A study has shown how drinking coffee before breakfast can negatively affect our metabolism
Drinking coffee early in the morning, as soon as you get out of bed, is a habit shared by millions of people around the world. A simple cup seems to be a real panacea, especially after a 'turbulent' night of sleep. Yet a recent study has shown how important it is to have breakfast before having coffee to avoid negative effects on metabolism.
The Center for Nutrition, Exercise & Metabolism at the University of Bath, UK, conducted an experiment aimed at highlighting the impact of coffee consumed on an empty stomach in the morning after interrupted sleep. The results, published in the British Journal of Nutrition, explain why it is important to have breakfast before introducing caffeine into the body. Scientists have in fact shown that, if a sleepless night has an almost insignificant effect on our metabolism, drinking a cup of coffee before eating significantly decreases the body's ability to control blood sugar levels.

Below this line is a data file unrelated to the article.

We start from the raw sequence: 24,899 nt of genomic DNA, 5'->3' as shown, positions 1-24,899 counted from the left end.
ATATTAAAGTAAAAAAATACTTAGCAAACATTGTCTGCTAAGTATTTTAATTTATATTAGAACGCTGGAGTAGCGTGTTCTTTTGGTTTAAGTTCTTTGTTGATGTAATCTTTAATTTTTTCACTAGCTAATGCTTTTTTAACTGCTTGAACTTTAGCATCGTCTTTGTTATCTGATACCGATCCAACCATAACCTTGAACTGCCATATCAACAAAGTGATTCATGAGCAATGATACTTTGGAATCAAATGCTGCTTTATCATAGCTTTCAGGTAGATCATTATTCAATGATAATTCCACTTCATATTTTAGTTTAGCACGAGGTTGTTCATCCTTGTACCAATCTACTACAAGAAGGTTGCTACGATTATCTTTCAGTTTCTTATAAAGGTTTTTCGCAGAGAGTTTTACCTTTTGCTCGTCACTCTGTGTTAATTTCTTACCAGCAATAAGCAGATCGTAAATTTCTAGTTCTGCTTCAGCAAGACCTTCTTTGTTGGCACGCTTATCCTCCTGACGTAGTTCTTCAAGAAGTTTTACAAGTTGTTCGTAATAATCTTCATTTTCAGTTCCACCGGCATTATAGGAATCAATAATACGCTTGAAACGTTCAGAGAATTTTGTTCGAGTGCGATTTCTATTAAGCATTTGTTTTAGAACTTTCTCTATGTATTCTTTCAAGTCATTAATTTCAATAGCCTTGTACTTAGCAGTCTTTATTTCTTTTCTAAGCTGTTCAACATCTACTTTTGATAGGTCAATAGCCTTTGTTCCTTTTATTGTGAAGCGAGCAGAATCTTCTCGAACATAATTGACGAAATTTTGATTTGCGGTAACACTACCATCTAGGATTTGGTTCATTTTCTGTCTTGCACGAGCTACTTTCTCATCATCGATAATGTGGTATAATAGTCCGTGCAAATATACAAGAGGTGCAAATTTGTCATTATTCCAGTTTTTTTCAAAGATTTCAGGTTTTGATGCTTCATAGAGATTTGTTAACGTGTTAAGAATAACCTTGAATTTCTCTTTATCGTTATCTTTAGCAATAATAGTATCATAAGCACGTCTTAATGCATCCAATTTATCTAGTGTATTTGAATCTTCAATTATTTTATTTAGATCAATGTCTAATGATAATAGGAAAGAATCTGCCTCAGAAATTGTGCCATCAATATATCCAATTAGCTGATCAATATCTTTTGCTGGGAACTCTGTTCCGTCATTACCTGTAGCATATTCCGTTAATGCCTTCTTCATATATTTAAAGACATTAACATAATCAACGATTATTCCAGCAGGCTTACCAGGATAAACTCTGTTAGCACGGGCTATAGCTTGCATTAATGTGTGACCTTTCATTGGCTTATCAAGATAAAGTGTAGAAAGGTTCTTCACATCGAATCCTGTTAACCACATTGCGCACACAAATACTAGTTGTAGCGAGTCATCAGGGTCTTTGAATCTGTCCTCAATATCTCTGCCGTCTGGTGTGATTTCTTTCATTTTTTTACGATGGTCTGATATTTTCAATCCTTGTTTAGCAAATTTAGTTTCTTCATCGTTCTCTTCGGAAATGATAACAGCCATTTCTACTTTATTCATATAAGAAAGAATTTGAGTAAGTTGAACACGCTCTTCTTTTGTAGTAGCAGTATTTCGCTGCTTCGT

The experiment was conducted on a sample of 29 people, each of whom subjected to a particular regime: some participants had a peaceful sleep and, in the morning, consumed a sugary drink to simulate the caloric intake of a traditional breakfast. Others had disturbed sleep (the researchers woke them every hour for five minutes) and drank the same drink. The latter, however, spent the sleepless night and received a cup of black coffee 30 minutes before consuming the sugary drink.
Following the test, all participants underwent blood tests to detect the body's glycemic response. It emerged that the quality of sleep, in a limited period of time, does not affect our metabolism: spending a sleepless night will therefore have no negative repercussions. Conversely, drinking coffee after interrupted sleep without breakfast first increases the glucose response by more than 50%. This means that the body reduces its ability to control blood sugar if you consume fasting caffeine.
Research has an important impact on our health, because an incorrect response to glucose and insulin can lead to the development of chronic diseases such as type 2 diabetes and heart disease. Dr Harry Smith, head of the experiment, drew important conclusions: “People should try to balance the potential stimulating benefits of coffee in the morning with the possibility of having higher blood sugar levels, and for that it might be better. consume coffee after breakfast instead of before ".